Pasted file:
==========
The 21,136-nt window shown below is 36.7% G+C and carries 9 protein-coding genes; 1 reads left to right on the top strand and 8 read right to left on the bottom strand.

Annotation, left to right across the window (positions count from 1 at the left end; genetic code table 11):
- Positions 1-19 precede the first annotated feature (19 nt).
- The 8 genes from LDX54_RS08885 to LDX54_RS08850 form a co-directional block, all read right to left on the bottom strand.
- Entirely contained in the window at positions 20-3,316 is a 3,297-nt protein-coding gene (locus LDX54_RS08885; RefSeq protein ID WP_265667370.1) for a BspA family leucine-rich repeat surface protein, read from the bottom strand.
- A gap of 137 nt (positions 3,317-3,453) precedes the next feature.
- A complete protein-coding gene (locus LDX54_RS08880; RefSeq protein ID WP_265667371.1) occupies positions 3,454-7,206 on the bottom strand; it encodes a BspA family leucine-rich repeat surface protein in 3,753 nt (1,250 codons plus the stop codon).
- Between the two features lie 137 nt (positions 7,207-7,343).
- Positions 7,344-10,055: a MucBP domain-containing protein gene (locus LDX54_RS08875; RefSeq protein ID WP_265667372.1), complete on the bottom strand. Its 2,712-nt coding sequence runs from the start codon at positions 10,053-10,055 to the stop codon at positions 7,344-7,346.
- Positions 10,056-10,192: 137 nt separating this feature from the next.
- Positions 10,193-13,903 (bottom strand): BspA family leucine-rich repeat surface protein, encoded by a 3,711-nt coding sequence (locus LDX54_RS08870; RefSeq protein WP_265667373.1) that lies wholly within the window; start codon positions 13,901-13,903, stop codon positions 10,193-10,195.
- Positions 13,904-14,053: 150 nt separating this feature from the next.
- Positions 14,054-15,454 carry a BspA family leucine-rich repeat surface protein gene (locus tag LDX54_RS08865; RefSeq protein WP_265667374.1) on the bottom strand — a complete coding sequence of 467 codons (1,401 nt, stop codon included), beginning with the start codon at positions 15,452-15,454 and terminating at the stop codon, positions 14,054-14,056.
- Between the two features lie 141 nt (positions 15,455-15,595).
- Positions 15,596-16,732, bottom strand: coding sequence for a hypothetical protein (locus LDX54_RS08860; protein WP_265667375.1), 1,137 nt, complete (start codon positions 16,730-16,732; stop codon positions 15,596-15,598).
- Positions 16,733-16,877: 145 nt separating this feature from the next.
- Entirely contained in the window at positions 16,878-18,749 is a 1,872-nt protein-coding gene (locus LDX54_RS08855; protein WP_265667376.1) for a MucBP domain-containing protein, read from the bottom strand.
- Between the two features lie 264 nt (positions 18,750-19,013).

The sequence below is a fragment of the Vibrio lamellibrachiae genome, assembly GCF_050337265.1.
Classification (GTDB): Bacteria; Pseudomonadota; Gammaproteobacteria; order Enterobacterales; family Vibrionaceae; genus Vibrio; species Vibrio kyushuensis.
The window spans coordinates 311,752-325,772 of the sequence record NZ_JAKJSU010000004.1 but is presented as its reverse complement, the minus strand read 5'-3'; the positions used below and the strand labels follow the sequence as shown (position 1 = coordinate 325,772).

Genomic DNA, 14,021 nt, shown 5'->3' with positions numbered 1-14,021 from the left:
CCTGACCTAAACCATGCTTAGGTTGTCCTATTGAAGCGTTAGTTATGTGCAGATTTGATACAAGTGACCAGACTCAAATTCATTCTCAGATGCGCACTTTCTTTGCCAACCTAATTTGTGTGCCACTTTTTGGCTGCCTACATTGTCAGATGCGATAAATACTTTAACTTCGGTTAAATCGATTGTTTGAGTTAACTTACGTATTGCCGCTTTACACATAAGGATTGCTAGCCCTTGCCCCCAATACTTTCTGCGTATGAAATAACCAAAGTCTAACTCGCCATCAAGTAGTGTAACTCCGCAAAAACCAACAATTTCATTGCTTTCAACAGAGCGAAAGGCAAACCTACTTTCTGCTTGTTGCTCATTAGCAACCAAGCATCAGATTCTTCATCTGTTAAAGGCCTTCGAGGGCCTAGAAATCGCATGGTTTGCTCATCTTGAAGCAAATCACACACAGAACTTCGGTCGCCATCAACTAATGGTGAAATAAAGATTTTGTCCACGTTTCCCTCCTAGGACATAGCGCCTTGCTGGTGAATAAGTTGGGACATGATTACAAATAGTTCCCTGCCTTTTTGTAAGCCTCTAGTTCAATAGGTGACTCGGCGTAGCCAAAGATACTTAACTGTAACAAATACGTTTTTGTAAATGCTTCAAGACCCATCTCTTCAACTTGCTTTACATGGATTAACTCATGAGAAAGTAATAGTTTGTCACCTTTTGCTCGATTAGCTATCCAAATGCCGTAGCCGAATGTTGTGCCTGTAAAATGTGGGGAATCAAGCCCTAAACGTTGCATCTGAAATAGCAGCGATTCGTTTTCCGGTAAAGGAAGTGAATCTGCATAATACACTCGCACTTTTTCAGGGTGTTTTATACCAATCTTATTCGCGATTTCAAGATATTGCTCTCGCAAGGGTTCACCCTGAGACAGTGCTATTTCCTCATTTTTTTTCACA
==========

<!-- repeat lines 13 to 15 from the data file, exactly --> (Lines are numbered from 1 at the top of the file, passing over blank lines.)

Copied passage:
- Positions 14,054-15,454 carry a BspA family leucine-rich repeat surface protein gene (locus tag LDX54_RS08865; RefSeq protein WP_265667374.1) on the bottom strand — a complete coding sequence of 467 codons (1,401 nt, stop codon included), beginning with the start codon at positions 15,452-15,454 and terminating at the stop codon, positions 14,054-14,056.
- Between the two features lie 141 nt (positions 15,455-15,595).
- Positions 15,596-16,732, bottom strand: coding sequence for a hypothetical protein (locus LDX54_RS08860; protein WP_265667375.1), 1,137 nt, complete (start codon positions 16,730-16,732; stop codon positions 15,596-15,598).